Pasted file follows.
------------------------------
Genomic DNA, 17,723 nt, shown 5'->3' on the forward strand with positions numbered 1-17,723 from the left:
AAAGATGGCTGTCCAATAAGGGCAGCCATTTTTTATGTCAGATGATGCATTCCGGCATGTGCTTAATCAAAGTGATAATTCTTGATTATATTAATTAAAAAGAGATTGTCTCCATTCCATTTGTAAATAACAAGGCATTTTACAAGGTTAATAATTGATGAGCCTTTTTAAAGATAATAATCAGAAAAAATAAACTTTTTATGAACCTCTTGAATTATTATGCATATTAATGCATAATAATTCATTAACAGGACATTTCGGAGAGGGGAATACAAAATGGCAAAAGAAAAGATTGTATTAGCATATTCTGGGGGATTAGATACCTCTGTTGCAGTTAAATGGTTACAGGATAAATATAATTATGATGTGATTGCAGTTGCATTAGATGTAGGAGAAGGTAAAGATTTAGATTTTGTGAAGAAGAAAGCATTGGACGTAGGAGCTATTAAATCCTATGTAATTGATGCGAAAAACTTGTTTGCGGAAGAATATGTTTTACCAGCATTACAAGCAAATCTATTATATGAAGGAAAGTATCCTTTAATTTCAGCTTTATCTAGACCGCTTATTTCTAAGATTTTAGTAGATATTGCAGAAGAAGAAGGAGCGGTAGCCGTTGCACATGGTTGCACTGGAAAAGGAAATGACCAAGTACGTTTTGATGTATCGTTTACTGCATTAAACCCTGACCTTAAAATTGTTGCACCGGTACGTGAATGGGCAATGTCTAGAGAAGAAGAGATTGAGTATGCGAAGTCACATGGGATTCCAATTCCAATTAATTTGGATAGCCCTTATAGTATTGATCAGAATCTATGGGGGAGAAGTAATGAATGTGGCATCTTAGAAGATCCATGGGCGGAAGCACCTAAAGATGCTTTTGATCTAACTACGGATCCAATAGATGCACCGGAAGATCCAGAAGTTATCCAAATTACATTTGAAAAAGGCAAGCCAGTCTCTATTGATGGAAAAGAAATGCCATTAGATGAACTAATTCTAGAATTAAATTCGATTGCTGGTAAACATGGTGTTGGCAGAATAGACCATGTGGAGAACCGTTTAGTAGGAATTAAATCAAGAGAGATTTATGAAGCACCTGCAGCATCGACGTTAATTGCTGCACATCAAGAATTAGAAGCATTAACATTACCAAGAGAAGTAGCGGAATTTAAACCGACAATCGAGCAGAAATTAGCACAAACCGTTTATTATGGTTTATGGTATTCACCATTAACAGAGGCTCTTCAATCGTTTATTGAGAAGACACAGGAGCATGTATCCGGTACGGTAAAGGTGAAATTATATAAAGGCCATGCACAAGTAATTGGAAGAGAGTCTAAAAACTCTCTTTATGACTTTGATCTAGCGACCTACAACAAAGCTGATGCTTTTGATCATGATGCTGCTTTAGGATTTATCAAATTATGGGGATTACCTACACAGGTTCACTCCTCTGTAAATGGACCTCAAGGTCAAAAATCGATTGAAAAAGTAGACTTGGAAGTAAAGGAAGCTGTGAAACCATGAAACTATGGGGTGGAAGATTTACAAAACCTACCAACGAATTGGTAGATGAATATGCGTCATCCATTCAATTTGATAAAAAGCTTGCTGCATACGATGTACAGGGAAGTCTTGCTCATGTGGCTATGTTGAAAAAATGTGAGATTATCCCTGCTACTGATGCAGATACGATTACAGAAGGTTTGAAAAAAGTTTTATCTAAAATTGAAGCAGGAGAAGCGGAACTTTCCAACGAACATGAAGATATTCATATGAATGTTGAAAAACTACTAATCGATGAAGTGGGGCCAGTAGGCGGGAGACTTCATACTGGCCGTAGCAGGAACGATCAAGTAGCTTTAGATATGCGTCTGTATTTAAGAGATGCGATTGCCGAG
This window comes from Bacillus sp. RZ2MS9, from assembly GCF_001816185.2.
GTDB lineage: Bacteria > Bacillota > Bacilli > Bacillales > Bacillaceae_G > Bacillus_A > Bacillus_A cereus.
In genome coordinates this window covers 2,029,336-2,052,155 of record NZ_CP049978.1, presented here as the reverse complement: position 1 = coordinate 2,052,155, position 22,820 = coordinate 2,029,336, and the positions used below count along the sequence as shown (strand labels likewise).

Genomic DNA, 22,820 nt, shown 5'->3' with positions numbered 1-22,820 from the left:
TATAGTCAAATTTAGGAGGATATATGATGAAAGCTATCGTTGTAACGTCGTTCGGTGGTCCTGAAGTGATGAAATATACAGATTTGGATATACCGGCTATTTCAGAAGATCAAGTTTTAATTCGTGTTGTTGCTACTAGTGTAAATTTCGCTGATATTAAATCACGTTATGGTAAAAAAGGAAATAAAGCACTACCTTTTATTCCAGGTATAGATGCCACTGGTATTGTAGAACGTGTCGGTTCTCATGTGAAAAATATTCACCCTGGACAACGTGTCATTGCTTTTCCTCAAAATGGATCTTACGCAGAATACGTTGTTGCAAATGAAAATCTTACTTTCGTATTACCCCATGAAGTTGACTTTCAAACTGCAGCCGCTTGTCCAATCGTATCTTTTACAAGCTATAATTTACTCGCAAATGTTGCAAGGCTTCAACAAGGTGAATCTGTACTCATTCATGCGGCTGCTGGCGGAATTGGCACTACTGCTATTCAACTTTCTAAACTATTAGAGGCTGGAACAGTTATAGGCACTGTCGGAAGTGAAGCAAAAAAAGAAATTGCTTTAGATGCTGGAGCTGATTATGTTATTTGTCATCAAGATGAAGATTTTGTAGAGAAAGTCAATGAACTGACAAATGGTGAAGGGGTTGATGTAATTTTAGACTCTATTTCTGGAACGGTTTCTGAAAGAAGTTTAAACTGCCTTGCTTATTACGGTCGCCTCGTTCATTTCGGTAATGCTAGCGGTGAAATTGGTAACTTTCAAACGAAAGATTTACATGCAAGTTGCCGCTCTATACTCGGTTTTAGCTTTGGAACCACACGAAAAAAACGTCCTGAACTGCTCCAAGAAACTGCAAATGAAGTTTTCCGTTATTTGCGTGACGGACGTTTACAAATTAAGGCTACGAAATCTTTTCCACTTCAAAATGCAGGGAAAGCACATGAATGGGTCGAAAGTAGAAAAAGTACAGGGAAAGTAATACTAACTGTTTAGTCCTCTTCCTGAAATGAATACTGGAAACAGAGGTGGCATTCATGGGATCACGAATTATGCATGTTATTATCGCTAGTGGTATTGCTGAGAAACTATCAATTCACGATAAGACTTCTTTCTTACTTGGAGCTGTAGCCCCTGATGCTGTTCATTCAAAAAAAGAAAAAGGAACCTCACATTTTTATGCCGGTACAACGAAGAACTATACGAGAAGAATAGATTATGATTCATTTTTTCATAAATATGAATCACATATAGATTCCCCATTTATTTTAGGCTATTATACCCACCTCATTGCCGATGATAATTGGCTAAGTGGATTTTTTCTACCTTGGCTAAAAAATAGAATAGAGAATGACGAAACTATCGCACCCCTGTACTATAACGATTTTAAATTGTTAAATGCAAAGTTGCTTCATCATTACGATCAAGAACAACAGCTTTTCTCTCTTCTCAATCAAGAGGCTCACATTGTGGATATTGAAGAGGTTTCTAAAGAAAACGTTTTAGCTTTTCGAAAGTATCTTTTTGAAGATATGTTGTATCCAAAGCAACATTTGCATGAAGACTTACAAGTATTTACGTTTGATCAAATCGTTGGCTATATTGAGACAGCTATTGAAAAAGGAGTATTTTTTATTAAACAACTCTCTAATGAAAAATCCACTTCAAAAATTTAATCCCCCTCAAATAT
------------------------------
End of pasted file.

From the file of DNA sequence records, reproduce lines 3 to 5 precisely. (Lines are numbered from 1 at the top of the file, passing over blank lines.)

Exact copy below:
This window comes from Bacillus sp. RZ2MS9, from assembly GCF_001816185.2.
GTDB lineage: Bacteria > Bacillota > Bacilli > Bacillales > Bacillaceae_G > Bacillus_A > Bacillus_A cereus.
In genome coordinates this window covers 2,029,336-2,052,155 of record NZ_CP049978.1, presented here as the reverse complement: position 1 = coordinate 2,052,155, position 22,820 = coordinate 2,029,336, and the positions used below count along the sequence as shown (strand labels likewise).